Long-term complications of acute chest syndrome may include recurrent episodes of acute chest syndrome, interstitial lung disease, and pulmonary hypertension.


Acute chest syndrome can lead to various complications, including those listed below.

  • ARDS can result from severe lung inflammation and fluid accumulation. This condition impairs oxygenation and can lead to respiratory failure.
  • Respiratory failure occurs due to significant impairment in lung function, characterized by inadequate oxygenation and ventilation.
  • Pulmonary infarction occurs when a blood clot lodges in a pulmonary artery, leading to tissue damage and impaired lung function.
  • Pulmonary fibrosis can result from recurrent episodes of acute chest syndrome. Pulmonary fibrosis involves the scarring and thickening of lung tissue, leading to impaired lung function and long-term respiratory compromise.
  • Pulmonary hypertension is due to chronic lung damage from acute chest syndrome. This condition can also lead to heart strain and impaired cardiac function.
  • Severe pain
  • Death

Deterrence and Patient Education

Long-term management strategies for acute chest syndrome include hydroxyurea, packed red blood cell transfusions, and hematopoietic cell transplants.

Hydroxyurea is a medication shown to decrease the frequency of acute chest syndrome by 50% in adults and 30% in children.[17] Hydroxyurea works by increasing the concentration of HbF in red blood cells. It is the only medication shown to decrease the incidence of acute chest syndrome.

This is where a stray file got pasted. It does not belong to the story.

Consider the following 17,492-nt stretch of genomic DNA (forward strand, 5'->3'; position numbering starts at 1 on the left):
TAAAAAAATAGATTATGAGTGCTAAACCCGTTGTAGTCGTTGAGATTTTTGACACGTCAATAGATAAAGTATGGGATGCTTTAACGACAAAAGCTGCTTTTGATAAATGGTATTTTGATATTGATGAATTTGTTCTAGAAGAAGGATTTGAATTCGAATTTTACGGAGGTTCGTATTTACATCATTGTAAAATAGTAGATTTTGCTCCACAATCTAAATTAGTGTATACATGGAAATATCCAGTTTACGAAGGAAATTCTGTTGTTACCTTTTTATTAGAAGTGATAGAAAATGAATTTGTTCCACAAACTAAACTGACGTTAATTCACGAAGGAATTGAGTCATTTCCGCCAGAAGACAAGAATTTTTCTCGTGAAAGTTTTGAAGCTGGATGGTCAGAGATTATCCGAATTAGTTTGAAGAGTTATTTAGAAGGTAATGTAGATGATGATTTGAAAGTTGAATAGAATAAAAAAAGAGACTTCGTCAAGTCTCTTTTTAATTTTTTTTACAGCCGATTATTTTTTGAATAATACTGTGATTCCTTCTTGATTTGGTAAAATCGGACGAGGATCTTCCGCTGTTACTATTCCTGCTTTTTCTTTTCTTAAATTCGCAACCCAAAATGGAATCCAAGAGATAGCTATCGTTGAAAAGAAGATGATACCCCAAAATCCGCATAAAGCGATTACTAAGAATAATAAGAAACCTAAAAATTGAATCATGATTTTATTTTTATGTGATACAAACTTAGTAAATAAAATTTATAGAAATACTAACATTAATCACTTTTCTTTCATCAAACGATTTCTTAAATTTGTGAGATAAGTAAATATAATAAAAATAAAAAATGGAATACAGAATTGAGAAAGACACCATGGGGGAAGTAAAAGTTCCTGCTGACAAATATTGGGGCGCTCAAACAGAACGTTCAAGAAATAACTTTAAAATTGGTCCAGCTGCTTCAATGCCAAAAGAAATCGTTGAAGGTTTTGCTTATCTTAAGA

Chronic red blood cell transfusions can be utilized during the transition to hydroxyurea in high-risk periods (such as winter) if hydroxyurea is ineffective or if the patient is recovering from a life-threatening episode of acute chest syndrome. It's important to note that chronic transfusions carry risks, including the potential for infections, iron overload, and allosensitization.

A hematopoietic cell transplant is an option for patients with sickle cell disease who have experienced multiple episodes of acute chest syndrome. This procedure requires an HLA-matched sibling donor and involves myeloablative regiments with associated risks. However, hematopoietic cell transplant has shown a success rate of over 80% in treating sickle cell disease.